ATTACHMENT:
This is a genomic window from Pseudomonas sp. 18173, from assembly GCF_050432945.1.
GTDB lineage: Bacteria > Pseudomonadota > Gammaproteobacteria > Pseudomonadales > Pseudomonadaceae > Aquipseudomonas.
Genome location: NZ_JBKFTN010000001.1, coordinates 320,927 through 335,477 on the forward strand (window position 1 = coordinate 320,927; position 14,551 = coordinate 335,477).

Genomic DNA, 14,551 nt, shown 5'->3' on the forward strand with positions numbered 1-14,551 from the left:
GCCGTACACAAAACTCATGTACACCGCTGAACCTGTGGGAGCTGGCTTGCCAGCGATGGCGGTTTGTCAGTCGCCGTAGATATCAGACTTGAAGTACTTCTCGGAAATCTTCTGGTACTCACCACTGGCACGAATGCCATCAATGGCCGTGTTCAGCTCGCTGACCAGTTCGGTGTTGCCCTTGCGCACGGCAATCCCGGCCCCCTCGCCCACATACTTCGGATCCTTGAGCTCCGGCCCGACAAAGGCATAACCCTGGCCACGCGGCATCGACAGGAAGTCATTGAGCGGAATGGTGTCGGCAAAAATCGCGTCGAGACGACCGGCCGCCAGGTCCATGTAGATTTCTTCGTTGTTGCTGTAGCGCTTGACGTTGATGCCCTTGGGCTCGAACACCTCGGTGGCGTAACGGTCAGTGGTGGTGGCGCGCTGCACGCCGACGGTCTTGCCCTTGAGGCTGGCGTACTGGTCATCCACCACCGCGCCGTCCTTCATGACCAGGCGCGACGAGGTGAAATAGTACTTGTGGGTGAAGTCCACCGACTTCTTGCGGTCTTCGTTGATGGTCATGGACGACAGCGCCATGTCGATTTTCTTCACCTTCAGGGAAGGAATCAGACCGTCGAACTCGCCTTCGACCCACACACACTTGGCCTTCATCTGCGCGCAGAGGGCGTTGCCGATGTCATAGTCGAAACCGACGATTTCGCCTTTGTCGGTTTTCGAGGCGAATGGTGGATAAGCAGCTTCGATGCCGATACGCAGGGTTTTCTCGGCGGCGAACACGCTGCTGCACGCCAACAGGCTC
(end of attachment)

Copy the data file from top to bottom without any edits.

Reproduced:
This is a genomic window from Pseudomonas sp. 18173, from assembly GCF_050432945.1.
GTDB lineage: Bacteria > Pseudomonadota > Gammaproteobacteria > Pseudomonadales > Pseudomonadaceae > Aquipseudomonas.
Genome location: NZ_JBKFTN010000001.1, coordinates 320,927 through 335,477 on the forward strand (window position 1 = coordinate 320,927; position 14,551 = coordinate 335,477).

Genomic DNA, 14,551 nt, shown 5'->3' on the forward strand with positions numbered 1-14,551 from the left:
GCCGTACACAAAACTCATGTACACCGCTGAACCTGTGGGAGCTGGCTTGCCAGCGATGGCGGTTTGTCAGTCGCCGTAGATATCAGACTTGAAGTACTTCTCGGAAATCTTCTGGTACTCACCACTGGCACGAATGCCATCAATGGCCGTGTTCAGCTCGCTGACCAGTTCGGTGTTGCCCTTGCGCACGGCAATCCCGGCCCCCTCGCCCACATACTTCGGATCCTTGAGCTCCGGCCCGACAAAGGCATAACCCTGGCCACGCGGCATCGACAGGAAGTCATTGAGCGGAATGGTGTCGGCAAAAATCGCGTCGAGACGACCGGCCGCCAGGTCCATGTAGATTTCTTCGTTGTTGCTGTAGCGCTTGACGTTGATGCCCTTGGGCTCGAACACCTCGGTGGCGTAACGGTCAGTGGTGGTGGCGCGCTGCACGCCGACGGTCTTGCCCTTGAGGCTGGCGTACTGGTCATCCACCACCGCGCCGTCCTTCATGACCAGGCGCGACGAGGTGAAATAGTACTTGTGGGTGAAGTCCACCGACTTCTTGCGGTCTTCGTTGATGGTCATGGACGACAGCGCCATGTCGATTTTCTTCACCTTCAGGGAAGGAATCAGACCGTCGAACTCGCCTTCGACCCACACACACTTGGCCTTCATCTGCGCGCAGAGGGCGTTGCCGATGTCATAGTCGAAACCGACGATTTCGCCTTTGTCGGTTTTCGAGGCGAATGGTGGATAAGCAGCTTCGATGCCGATACGCAGGGTTTTCTCGGCGGCGAACACGCTGCTGCACGCCAACAGGCTC